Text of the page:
Do Announcements Make a Difference?
Timing is one very important aspect in the world of trading and investing. Getting in early on an investment can generate handsome rewards, while getting in late can turn into a costly mistake that you wish you never made. Market timing can quite literally make or break a trading strategy. So, can we use Coinbase listing announcements as a way to time market moves? Could this be a chance to get in ahead of the herd and profit before these assets actually get listed on the exchange?
Coinbase Listings Without Announcements
The first table below shows all of the assets listed on Coinbase that did not have an announcement pre-listing. All eight assets saw a positive double-digit increase on the day of getting listed, with the median asset returning +33%. The top three performers were DNT (+173%), UNI (+99%), and CELO (+48%). Half of these assets carried that momentum forward to perform positively the next day, with the median next day return of +4%. It's worth noting that none of these assets retraced their full price moves post-listing.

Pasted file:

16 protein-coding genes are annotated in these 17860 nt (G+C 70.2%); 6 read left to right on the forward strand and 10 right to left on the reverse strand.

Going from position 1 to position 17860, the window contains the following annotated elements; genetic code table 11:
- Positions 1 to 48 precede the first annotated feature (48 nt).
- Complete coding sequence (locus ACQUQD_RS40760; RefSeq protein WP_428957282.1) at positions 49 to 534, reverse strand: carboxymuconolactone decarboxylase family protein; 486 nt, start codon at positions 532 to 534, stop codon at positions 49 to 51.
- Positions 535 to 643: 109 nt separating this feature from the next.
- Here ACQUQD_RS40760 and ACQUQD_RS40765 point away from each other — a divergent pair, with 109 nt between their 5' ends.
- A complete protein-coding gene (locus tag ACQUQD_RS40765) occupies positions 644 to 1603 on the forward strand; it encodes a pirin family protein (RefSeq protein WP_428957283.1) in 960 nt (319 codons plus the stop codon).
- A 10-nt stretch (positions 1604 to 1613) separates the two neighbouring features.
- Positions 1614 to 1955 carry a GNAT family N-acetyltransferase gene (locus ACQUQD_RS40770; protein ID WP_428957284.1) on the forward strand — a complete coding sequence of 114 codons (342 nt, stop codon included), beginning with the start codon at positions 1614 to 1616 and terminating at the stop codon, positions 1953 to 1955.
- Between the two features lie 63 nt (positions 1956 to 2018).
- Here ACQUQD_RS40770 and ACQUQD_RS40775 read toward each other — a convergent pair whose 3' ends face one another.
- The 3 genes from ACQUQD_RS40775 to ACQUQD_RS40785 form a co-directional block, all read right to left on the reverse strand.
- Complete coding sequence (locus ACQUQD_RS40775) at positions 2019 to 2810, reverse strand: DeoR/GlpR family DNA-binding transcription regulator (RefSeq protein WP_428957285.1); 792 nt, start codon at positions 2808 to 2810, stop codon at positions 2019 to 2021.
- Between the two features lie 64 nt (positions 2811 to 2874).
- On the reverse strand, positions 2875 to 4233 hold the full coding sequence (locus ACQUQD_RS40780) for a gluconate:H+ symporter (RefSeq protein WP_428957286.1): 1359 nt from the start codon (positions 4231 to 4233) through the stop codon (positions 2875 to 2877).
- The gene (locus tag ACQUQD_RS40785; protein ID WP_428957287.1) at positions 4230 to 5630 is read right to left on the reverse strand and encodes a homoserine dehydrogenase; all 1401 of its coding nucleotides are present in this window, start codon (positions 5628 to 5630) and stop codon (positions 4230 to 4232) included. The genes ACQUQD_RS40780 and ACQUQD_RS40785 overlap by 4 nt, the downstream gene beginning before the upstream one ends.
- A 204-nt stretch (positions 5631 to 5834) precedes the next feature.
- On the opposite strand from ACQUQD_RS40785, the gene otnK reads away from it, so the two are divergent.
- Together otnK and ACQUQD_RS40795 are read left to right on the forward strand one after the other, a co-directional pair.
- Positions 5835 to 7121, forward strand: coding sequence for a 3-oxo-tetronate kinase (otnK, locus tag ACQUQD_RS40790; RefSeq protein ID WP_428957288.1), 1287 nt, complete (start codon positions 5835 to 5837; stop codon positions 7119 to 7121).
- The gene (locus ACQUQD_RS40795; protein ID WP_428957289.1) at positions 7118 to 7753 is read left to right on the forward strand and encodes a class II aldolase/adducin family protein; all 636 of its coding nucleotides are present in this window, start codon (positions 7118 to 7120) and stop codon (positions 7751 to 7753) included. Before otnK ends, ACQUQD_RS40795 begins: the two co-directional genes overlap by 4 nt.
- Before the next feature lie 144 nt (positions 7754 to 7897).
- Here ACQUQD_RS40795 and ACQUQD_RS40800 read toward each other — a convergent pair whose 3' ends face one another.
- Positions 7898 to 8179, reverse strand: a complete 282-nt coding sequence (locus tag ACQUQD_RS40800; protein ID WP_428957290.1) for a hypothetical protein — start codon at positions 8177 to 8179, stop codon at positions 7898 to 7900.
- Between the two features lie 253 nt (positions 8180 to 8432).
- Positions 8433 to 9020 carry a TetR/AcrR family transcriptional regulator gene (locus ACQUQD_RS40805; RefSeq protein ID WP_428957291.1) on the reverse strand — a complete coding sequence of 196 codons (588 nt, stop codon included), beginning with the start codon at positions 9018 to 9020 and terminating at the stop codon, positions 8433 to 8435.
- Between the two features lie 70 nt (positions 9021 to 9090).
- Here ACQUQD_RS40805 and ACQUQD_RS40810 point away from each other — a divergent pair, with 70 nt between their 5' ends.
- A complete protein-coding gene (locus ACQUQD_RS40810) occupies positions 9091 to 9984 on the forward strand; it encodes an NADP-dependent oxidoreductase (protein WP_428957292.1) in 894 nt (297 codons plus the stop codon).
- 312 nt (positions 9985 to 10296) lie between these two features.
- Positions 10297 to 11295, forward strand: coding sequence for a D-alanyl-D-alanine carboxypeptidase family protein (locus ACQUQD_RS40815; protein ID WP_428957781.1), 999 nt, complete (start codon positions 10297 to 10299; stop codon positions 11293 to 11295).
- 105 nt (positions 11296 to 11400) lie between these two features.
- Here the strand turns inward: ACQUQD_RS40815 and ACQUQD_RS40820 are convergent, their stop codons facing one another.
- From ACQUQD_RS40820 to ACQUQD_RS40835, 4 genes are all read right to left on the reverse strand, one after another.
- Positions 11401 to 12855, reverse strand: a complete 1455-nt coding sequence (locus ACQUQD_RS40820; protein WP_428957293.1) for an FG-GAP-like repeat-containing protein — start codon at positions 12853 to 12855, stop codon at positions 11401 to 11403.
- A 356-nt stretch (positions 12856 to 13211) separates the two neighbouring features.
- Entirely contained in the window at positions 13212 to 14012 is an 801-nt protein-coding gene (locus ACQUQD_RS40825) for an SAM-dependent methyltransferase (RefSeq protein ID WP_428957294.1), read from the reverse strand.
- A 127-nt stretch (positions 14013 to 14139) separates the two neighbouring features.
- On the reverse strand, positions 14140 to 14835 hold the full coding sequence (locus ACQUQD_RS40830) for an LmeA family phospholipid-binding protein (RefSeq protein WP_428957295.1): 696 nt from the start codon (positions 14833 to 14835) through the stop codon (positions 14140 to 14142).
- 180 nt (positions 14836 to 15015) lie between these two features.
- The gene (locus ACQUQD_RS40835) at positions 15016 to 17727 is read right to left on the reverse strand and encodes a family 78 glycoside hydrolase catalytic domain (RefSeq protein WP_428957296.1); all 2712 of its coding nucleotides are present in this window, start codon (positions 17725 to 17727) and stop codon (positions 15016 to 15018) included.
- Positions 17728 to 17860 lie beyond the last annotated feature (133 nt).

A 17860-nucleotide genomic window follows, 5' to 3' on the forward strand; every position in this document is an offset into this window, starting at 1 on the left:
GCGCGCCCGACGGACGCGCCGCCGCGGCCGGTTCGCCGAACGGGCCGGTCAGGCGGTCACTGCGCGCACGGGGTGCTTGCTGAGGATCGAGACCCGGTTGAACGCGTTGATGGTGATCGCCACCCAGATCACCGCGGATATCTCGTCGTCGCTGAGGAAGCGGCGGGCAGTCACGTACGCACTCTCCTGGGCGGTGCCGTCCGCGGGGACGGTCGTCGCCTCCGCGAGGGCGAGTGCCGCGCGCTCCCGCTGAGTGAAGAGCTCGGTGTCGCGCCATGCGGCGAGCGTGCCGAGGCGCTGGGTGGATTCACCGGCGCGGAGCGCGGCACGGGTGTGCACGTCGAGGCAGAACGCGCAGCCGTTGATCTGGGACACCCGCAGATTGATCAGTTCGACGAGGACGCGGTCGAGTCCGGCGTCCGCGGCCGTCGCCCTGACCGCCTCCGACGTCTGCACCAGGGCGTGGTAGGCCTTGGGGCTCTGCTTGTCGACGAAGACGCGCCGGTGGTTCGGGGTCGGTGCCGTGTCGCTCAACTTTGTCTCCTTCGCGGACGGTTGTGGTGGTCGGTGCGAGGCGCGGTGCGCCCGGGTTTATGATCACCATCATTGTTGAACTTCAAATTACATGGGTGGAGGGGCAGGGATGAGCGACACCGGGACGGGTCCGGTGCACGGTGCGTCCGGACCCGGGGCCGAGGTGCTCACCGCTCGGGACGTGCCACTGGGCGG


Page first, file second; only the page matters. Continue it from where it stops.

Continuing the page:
It’s fair to say that these assets have responded positively to being placed in a new market. Now let's take a look at the performance of the assets that did have announcements pre-listing.
Coinbase Listings With Announcements Pre-Listing
The 10 assets below saw a median return of +24% on the day that Coinbase announced they were getting listed, with nine out of 10 performing positively. UMA (-2.8%) was the only one to sell off on announcement day. The majority of these assets (80%) continued to rise in price after their announcement, up until the day of actually getting listed on Coinbase. This time period varies, but when you take the average gap between the Coinbase announcement and the listing date for each asset, you get a six-day window of opportunity.